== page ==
PORT-AU-PRINCE, Haiti - Every Wednesday, several hundred poor women wearing white dresses and blue head scarves gather outside this capital city's cathedral to pray for President Jean-Bertrand Aristide.
They belt out songs with religious fervor, wave their hands in the air with rosary beads wrapped around their wrists, and plead for divine intervention in favor of their beloved president.
"We need peace, that's why every Wednesday we come here to talk with God," says Chantel Brown, a straw hat over her blue head scarf blocking the midday sun. "The president we have here is very popular. Some people want power, but they need to go to elections, because President Aristide is democratic and needs to stay for five years."
Aristide, who is trying to fend off his greatest crisis more than halfway through his second five-year term as president, might need the women's prayers.
In the past few weeks, Haiti has been riven by a spate of violent anti-government attacks that have left about 70 people dead and the northern half of the country, including the country's second-largest city, Cap Haitien, in the hands of armed rebels.
The rebels, who include an armed gang and an unknown number of former military and paramilitary officers, have announced their plans to overthrow the government and have declared independence.
Leaders of the political opposition in Port-au-Prince, who insist on their independence from the rebels, continue to call for Aristide's resignation, accusing him of corruption, of arming pro-government gangs and of driving the economy into the ground. The opposition, which has its greatest support among the minority middle and upper classes, has gained force in recent years as many Haitians have grown disillusioned with Aristide.
Reliable polls are few and far between in Haiti, the poorest nation in Latin America, but many here agree that Aristide has lost substantial support since easily winning elections in 2000.
In the sprawling slums of Port-au-Prince, however, where he crusaded on behalf of the poor as a Roman Catholic priest under military rule in the 1980s, Aristide continues to be widely seen as a hero fighting against a powerful and tiny elite and their international backers.
"We have a little power in our hands to help our children to get an education, but the elite have everything, and they want to control everything," says Rea Dol, 38, a kindergarten teacher at a community-organized school for poor children. "With a good education, a poor person can become president, like Aristide. His mother was poor, and he became president."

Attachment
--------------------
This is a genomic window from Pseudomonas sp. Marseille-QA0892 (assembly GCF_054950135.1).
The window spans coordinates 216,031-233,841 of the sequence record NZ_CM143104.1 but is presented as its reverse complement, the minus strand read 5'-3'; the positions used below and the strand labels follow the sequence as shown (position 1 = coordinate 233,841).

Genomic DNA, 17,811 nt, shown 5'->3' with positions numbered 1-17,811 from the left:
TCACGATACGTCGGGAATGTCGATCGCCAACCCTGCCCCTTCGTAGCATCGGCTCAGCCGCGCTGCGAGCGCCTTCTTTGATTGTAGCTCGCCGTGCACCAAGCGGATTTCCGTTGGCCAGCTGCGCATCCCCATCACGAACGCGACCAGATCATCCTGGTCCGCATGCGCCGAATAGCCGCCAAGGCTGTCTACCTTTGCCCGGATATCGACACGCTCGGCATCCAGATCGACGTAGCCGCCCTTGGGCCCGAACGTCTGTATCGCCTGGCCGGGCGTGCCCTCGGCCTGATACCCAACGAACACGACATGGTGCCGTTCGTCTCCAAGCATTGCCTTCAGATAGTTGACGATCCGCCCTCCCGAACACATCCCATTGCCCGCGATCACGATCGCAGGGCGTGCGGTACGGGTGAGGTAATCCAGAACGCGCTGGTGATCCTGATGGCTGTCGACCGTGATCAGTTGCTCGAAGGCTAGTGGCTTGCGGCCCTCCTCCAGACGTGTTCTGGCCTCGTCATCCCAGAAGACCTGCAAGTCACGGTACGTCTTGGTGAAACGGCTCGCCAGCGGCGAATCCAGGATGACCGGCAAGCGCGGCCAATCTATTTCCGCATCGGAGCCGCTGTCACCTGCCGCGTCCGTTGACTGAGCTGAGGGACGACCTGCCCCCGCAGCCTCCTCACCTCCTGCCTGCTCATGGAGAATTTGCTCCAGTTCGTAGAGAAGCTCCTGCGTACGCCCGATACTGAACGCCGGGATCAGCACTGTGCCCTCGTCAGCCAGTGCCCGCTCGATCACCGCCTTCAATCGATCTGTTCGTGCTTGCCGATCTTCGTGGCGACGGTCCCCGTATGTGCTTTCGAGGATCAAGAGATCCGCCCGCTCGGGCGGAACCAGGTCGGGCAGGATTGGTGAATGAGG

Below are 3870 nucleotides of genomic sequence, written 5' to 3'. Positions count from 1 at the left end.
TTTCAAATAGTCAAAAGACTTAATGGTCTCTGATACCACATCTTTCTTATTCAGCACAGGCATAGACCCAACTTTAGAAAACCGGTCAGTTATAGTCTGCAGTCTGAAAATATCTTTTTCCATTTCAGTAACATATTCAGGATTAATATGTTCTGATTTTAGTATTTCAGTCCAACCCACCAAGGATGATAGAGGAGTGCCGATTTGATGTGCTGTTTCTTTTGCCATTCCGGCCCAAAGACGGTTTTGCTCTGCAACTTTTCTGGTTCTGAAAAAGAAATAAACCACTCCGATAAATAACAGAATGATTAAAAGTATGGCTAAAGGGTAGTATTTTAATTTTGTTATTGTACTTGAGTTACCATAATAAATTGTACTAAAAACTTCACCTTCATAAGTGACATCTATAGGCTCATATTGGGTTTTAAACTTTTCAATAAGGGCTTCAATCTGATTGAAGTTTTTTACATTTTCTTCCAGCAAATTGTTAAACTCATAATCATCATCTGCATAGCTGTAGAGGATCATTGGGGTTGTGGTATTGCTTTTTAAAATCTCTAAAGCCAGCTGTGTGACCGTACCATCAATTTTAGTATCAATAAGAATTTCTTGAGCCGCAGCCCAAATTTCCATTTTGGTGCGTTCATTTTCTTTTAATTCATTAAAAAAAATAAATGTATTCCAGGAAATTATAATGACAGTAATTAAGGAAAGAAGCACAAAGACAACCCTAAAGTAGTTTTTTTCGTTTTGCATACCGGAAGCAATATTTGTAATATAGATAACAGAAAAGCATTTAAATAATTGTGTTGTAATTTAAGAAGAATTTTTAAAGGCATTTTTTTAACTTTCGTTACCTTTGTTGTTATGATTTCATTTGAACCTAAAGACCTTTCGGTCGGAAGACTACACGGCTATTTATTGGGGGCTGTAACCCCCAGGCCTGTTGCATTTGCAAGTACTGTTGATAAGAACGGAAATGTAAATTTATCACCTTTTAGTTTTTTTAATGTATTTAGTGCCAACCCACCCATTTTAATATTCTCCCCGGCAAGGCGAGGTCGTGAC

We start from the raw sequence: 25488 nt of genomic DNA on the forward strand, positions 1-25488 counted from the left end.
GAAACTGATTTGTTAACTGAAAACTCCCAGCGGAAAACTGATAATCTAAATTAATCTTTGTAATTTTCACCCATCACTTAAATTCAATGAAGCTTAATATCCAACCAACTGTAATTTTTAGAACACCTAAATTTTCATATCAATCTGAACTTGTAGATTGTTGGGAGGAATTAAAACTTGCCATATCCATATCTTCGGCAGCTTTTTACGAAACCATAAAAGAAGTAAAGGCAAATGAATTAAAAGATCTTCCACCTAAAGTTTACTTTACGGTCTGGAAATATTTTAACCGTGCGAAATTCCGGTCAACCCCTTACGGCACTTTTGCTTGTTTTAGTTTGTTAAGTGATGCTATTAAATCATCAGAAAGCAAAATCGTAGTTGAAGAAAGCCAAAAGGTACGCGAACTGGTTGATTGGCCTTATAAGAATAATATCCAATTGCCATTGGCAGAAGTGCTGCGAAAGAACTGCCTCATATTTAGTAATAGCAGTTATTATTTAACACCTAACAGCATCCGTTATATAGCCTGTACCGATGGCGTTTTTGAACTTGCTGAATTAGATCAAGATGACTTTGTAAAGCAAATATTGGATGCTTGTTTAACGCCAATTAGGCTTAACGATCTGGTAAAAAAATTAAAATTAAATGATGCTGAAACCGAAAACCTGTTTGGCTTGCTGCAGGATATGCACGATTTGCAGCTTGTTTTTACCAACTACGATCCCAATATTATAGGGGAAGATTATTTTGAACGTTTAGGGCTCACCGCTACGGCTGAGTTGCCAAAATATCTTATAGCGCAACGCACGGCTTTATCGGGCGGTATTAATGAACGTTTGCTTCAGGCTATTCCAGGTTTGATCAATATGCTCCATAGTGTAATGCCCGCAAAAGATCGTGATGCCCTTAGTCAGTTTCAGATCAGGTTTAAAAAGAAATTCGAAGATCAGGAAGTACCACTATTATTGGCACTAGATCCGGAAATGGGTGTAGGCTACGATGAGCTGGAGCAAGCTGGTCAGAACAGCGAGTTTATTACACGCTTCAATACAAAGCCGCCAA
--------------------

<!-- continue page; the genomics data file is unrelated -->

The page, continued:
Life has not gotten much easier for Haitians under Aristide. Since returning to power in 1994 three years after being ousted in a coup, Aristide and political ally Rene Preval, president from 1996 to 2001, have been credited with opening hundreds of schools and dismantling Haiti's repressive military. But by many accounts, the nation's crushing poverty has worsened.
Antoine Theus sits with an infant child in his arms on the cement porch of his one-story cinder-block house in a slum called Delmas 32. He quit his job as a security guard at a factory in September, frustrated that he was spending nearly half his $2-a-day income commuting an hour each way on two buses. He has not found a job since.
His son graduated at the top of his high school class but has been unable to get into the overcrowded public university because the family has no contacts there. His wife, Dieula, complains of rising prices. Everything has gone up, she says, including rice, cooking oil and the fish she fries and sells on the street.
But the family feels no animosity toward Aristide. Instead, they blame the opposition, an amalgam of business leaders, student groups and minority political parties, for the nation's woes.
The opposition has refused to participate in elections since the Organization of American States ruled that the vote count for eight Senate seats in 2000 had been flawed.
The election boycott has resulted in parliament being suspended indefinitely, and international aid being partially frozen.
"It makes me feel so bad to see the misery he has had to struggle through," says Dieula Theus, 55. "If the opposition would just give him a chance, he would do some great things. I haven't gotten anything from him, but he's reached out to many others."
Aristide is an unlikely populist. Slender and short, he wears glasses and looks like he could be a bookish professor. His discourse is often indirect, relying on parables, and he speaks in a level tone that contrasts with the fiery oratory of the stereotypical Latin American caudillo, such as Venezuelan President Hugo Chavez.